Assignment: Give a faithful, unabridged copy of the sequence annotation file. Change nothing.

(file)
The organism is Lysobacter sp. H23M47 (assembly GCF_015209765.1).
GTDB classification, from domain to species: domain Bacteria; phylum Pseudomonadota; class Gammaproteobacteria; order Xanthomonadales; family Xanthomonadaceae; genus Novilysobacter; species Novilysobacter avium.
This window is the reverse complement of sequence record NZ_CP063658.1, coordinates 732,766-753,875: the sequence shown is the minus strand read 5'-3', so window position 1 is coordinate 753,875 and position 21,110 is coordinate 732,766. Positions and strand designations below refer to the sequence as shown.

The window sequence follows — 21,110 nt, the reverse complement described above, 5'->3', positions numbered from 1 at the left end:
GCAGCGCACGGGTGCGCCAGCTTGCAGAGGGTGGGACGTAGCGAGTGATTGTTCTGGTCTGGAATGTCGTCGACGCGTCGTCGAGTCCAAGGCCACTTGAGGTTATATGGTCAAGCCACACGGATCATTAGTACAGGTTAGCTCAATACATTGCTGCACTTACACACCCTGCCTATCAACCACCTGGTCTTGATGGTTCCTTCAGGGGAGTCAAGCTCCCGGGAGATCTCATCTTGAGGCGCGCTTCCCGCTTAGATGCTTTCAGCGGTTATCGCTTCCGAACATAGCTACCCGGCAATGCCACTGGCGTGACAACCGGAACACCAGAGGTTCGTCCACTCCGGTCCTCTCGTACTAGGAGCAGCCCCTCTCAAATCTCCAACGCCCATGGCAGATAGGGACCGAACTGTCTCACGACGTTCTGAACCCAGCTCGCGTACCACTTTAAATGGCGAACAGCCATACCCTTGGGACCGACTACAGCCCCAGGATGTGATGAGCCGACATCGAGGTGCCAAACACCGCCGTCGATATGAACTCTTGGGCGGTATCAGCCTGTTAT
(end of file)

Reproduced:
The organism is Lysobacter sp. H23M47 (assembly GCF_015209765.1).
GTDB classification, from domain to species: domain Bacteria; phylum Pseudomonadota; class Gammaproteobacteria; order Xanthomonadales; family Xanthomonadaceae; genus Novilysobacter; species Novilysobacter avium.
This window is the reverse complement of sequence record NZ_CP063658.1, coordinates 732,766-753,875: the sequence shown is the minus strand read 5'-3', so window position 1 is coordinate 753,875 and position 21,110 is coordinate 732,766. Positions and strand designations below refer to the sequence as shown.

The window sequence follows — 21,110 nt, the reverse complement described above, 5'->3', positions numbered from 1 at the left end:
GCAGCGCACGGGTGCGCCAGCTTGCAGAGGGTGGGACGTAGCGAGTGATTGTTCTGGTCTGGAATGTCGTCGACGCGTCGTCGAGTCCAAGGCCACTTGAGGTTATATGGTCAAGCCACACGGATCATTAGTACAGGTTAGCTCAATACATTGCTGCACTTACACACCCTGCCTATCAACCACCTGGTCTTGATGGTTCCTTCAGGGGAGTCAAGCTCCCGGGAGATCTCATCTTGAGGCGCGCTTCCCGCTTAGATGCTTTCAGCGGTTATCGCTTCCGAACATAGCTACCCGGCAATGCCACTGGCGTGACAACCGGAACACCAGAGGTTCGTCCACTCCGGTCCTCTCGTACTAGGAGCAGCCCCTCTCAAATCTCCAACGCCCATGGCAGATAGGGACCGAACTGTCTCACGACGTTCTGAACCCAGCTCGCGTACCACTTTAAATGGCGAACAGCCATACCCTTGGGACCGACTACAGCCCCAGGATGTGATGAGCCGACATCGAGGTGCCAAACACCGCCGTCGATATGAACTCTTGGGCGGTATCAGCCTGTTAT